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期货交易基本词汇释义

时间:2011-02-25 23:29 我要评论
Trading glossary 1 Arbitrage The simultaneous purchase and sale of similar commodities in different markets to take advantage of price discrepancy without taking a risk. At-the-money option An option with a strike price that is equal, or approximate

Trading glossary 1

Arbitrage

The simultaneous purchase and sale of similar commodities in different markets to take advantage of price discrepancy without taking a risk.

At-the-money option

An option with a strike price that is equal, or approximately equal, to the current market price of the underlying futures contract.

Backwardation

A market condition in which a futures price is lower in the distant delivery months than in the near delivery months. The opposite of contango.

Bar chart

A chart that graphs the high, low, and settlement prices for a specific trading session over a given period of time.

Basis

The difference between the current cash price and the futures price of the same commodity.

Basis risk

Difference between a hedge’s actual underlying reference point and the needed fundamental hedge. E.g. the basis for the Nordpool market is the systems spot price. If, however, a power producer in the north of Sweden hedges his production (hedges his risk) by using system price based derivatives – he might encounter a basis risk. This is because there might be constraints in the transmission system – and hence the price he can sell his physical power at might not be the same as the systems price. (The system price might not be the same as the price in northern Sweden).

Bear market

A period of declining market prices.

Bear spread

The term refers to selling the nearby contract month, and buying the deferred contract, to profit from a change in the price relationship.

Bear

Someone who thinks market prices will decline.

Bid

An expression_r_r indicating a desire to buy a commodity at a given price, opposite of offer.

Book

Normally refers to the total portfolio of a trader He was trading this “book” as best he could).

Broker

A company or individual that executes physical or financial products in a market place. In commodity markets a broker normally does not take price of volume risk and hence does not normally take positions. A broker may however some times function as a portfolio manager – trading behalf of a commercial entity.

Brokerage fee

A fee charged by a broker for executing a transaction.

Bull market

A period of rising market prices.

Bull spread

In most commodities and financial instruments, the term refers to buying the nearby month, and selling the deferred month, to profit from the change in the price relationship.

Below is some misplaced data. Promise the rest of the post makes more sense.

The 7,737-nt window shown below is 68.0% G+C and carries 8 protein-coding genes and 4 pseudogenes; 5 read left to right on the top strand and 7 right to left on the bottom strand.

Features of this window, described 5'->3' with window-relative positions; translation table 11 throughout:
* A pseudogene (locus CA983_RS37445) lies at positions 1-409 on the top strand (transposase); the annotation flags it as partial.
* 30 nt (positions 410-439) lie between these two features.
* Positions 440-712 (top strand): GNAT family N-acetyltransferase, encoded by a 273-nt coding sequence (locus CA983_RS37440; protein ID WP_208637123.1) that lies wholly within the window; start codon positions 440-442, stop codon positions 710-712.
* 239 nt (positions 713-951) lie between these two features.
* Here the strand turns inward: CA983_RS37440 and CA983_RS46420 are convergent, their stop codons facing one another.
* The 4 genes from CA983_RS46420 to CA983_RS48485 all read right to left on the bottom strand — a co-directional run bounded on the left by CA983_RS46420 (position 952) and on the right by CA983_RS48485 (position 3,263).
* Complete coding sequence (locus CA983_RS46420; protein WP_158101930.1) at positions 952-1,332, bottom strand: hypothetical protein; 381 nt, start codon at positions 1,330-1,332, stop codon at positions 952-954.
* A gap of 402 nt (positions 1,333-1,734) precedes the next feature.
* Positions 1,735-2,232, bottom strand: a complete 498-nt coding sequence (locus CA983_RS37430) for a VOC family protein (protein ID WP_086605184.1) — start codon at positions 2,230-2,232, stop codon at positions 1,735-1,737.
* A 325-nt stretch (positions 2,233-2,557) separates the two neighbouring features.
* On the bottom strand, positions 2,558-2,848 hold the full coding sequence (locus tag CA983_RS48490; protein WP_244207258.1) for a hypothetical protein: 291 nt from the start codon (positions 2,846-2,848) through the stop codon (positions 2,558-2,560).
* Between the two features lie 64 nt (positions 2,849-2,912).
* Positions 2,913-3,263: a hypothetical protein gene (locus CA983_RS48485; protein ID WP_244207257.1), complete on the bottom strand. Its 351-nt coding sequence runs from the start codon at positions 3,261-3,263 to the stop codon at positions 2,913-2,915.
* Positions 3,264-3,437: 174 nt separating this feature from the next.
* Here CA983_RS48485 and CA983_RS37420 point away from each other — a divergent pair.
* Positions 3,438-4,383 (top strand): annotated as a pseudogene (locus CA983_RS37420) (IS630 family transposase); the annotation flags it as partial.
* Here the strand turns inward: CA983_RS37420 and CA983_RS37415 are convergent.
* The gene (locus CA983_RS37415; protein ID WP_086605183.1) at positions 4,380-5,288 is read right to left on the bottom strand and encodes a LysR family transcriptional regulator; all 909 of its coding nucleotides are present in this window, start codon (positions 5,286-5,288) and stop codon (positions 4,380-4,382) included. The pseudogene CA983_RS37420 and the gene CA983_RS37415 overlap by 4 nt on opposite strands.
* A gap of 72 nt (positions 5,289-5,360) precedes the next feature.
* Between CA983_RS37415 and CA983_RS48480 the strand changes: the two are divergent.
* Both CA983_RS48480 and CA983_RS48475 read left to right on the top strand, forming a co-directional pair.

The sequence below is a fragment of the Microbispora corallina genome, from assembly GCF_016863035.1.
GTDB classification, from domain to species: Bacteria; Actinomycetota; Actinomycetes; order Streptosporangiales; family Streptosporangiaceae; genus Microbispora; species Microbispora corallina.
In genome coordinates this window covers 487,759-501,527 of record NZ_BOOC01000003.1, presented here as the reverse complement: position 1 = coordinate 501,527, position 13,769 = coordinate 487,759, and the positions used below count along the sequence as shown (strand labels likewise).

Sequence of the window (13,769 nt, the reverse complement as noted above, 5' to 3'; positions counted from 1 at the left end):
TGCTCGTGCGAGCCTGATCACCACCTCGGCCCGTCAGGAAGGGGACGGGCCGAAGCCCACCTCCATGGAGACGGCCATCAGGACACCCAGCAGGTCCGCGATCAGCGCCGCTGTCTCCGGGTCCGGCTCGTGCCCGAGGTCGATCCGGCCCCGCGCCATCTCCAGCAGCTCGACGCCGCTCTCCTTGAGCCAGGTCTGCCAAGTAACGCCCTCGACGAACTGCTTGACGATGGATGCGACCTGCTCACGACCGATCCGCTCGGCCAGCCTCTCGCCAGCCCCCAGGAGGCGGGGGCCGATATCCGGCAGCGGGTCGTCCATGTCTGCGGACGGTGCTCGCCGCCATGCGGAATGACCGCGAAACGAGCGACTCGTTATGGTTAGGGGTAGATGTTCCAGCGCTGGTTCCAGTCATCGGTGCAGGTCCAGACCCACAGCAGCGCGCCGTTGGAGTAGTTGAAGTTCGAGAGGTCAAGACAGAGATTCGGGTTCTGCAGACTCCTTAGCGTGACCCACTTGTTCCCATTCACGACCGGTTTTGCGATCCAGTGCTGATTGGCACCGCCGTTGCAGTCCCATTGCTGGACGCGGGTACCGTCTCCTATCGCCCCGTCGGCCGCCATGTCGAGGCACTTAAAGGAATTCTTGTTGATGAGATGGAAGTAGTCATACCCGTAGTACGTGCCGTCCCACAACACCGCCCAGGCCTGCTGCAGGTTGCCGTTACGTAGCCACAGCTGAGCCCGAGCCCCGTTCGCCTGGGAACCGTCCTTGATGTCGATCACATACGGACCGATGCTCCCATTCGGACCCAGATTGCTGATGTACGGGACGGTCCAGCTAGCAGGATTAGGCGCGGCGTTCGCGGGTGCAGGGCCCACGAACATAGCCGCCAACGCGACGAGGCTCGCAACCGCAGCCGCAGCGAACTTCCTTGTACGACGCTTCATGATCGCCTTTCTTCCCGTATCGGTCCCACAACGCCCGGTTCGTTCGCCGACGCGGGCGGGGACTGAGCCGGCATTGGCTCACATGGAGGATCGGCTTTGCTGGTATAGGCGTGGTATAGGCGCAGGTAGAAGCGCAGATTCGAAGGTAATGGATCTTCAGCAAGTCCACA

Bull

Someone who thinks market prices will rise.

Buying hedge

Buyer futures contracts to protect against a possible price increase of cash commodities that will be purchased in the future. At the time the cash commodities are bought, the open futures position is closed by selling an equal number and type of futures contracts as those that were initially purchased.

Calendar spread

The purchase of one delivery month of a given futures contract and simultaneous sale of another delivery month of the same commodity in the same market 8same commodity). The purchase of either a call or put option and the simultaneous sale of the same type of option with typically the same strike price but with a different expiration month.

Call option

An option that gives the buyer the right, but not the obligation, to purchase (go “long") the underlying futures contract at the strike price on or before the expiration date.

Candlestick charts

A charting method, originally from Japan, in which the high and low are plotted as a single line and are referred to as shadows. The price range between the open and the close is plotted as a narrow rectangle and is referred to as the body. If the close is above the open, the body is white. If the close is below the open, the body is black.

Contango

A condition in which distant delivery prices for futures exceed spot prices, often due to the costs of storing and insuring the underlying commodity. The opposite of backwardation.

Carrying charge (cost of carry)

For physical commodities such as grains and metals, the cost of storage space, insurance, and finance charges incurred by holding a physical commodity.

Carryover

Commodities not consumed during the marketing year and remaining in storage at the end of a period. These stocks are "carried over" into the next marketing year.

Cash commodity/ physical commodity

An actual physical commodity someone is buying or selling, e.g., Co2e, power, soybeans, corn, gold, silver, Treasury bonds, etc. Also referred to as actuals.

Cash/physical contract

A sales agreement for either immediate or future delivery of the actual product.

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